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Everton in the League Cup at Goodison Park

The League Cup was introduced to the top four divisions in the 1960/61 season. For the first seven years the final was played over two legs (home and away), before being moved to Wembley in 1967. The competition has had many sponsors starting in the 1981/82 season when it was known as the Milk Cup until 1985/86. It then had a change of sponsorship as Littlewoods took over, then Rumbelows and many more. Everton’s first involvement saw them play their first and only game in the first round, drawn at home to Accrington Stanley. Evertonians didn’t appear to take the…
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World Cup 1966 at Goodison Park

World Cup 1966 at Goodison Park

In 1966, England was the host nation for the world’s most glamourous football event. Seven cities were chosen to stage games, with Liverpool being one. London, Manchester, Sunderland, Middlesbrough, Birmingham and Sheffield completed the set. Goodison Park in those days was a top stadium with great facilities and a capacity over 60,000. The stadium was admired and envied by many clubs in England, but this was to be shown to a worldwide audience. World champions Brazil played Bulgaria in Group 3 at Goodison Park on 12th July in front of 47,308 fans. There were no surprises, as Brazil led at the break,…
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From West Derby to New South Wales: The Footballing Odyssey of Ian Hillsdon

By Rob Sawyer   Ian Hillsdon with the Dixie Dean statue in 2003(courtesy Hillsdon family) For every local lad who makes the grade at Everton, scores fall by the wayside. Some teenagers fail to develop as expected, some lack the drive and mental toughness to succeed whilst others are just plain unlucky. Of those rejected some quietly slip out of the game, whilst others have a second chance at a lower league club. An intrepid few go further afield to fulfil their footballing dreams. A prime example of the latter category is Ian Hillsdon. Born in 1937, the left-back from…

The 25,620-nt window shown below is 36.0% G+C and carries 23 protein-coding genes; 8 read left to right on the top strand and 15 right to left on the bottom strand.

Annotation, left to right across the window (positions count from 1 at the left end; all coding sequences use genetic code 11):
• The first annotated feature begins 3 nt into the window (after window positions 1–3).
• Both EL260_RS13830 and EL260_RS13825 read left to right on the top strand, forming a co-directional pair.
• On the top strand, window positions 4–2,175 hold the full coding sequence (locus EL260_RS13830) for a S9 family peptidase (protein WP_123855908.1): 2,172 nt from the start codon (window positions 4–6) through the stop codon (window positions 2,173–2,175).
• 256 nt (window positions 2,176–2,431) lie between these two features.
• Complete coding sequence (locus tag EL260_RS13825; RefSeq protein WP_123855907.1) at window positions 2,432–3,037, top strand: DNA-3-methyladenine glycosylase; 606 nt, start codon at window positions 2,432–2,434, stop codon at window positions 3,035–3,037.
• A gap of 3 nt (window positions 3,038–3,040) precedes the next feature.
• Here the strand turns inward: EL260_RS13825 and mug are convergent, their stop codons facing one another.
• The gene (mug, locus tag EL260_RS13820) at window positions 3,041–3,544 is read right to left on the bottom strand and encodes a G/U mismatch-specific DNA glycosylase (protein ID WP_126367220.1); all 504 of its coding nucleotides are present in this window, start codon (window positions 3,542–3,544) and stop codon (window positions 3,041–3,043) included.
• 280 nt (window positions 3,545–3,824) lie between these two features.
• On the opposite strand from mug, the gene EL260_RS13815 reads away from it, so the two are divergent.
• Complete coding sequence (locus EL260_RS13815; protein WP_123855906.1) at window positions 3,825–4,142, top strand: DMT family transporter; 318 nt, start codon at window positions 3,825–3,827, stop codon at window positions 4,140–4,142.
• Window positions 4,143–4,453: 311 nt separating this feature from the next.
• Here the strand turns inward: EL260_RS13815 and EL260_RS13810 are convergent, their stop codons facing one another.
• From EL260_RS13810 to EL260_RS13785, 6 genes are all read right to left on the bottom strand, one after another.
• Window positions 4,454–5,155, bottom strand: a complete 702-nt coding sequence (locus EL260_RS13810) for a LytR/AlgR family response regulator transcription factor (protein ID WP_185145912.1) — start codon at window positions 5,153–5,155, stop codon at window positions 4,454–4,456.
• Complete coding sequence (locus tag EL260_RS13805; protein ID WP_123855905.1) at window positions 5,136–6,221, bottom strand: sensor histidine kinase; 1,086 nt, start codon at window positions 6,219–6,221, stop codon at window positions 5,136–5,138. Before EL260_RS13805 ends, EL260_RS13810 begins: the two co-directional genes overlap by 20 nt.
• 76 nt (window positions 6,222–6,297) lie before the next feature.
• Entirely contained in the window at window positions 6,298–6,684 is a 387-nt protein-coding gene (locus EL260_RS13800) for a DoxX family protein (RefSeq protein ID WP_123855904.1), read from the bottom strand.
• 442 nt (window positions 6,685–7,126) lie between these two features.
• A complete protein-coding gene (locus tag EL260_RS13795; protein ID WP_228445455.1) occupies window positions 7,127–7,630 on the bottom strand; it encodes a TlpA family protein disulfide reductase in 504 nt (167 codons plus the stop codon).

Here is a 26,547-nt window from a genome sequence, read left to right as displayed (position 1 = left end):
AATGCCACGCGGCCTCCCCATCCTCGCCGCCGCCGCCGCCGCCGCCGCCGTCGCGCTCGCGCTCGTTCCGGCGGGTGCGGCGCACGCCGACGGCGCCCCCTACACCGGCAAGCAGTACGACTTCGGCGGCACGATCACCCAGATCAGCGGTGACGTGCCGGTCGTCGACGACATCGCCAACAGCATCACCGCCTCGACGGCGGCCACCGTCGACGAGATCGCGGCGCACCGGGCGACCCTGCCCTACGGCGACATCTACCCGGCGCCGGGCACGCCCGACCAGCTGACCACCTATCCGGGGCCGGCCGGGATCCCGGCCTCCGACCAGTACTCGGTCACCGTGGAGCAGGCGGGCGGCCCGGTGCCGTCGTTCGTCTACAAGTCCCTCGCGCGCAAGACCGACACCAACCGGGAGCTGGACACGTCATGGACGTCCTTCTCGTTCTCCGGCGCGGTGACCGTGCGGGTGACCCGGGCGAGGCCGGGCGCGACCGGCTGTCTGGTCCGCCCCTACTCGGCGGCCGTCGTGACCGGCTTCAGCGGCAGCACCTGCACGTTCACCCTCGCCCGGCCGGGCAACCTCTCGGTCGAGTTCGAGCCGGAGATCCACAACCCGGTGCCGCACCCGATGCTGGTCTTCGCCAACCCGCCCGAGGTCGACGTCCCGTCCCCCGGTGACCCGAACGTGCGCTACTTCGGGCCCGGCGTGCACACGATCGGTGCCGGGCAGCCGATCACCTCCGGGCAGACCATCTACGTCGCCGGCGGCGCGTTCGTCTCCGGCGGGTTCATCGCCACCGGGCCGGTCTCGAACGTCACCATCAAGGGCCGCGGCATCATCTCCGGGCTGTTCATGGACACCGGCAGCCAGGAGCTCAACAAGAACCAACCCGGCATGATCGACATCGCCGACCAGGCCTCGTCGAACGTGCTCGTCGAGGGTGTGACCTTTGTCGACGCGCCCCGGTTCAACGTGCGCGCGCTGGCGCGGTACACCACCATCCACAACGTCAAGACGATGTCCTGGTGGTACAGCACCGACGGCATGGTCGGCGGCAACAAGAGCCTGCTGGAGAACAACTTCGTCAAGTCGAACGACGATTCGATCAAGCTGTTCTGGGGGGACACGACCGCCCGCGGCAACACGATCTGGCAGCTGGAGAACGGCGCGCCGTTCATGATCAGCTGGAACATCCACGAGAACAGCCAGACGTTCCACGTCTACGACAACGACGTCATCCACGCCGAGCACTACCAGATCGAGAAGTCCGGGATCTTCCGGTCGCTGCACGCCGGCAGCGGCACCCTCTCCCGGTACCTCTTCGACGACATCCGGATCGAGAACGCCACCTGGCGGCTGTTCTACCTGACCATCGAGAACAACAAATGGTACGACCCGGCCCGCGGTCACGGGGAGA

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1966 hero gets his 1962/63 championship medal at last

1966 hero gets his 1962/63 championship medal at last

Everton legend Derek Temple was finally been presented with a League title medal, 53 years after helping the Blues lift the trophy. Temple had played in five games for Everton in the Championship winning side of 1963, but at the time that wasn’t enough to be presented with a title winner’s medal. However, in the years since then, rules have changed and today Leicester’s Mark Schwarzer will collect his second successive title medal despite having not played for either of his clubs. So, the Everton FC Heritage Society set about the task of asking the FA to make sure Temple…
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Why Leicester Fosse?

History will be made today when the present Premier League champions take to the field for what is their first ever FA Cup tie at Goodison Park. The visitors were formed in 1884 by a group of young men from a local evangelical chapel who decided to form a football team that they chose to call Leicester Fosse. This suffix was chosen because the old Roman Road, known as the Fosse Way, had once passed through the area and a military encampment was constructed to protect it from attack near to the spot where it forded the River Soar. The…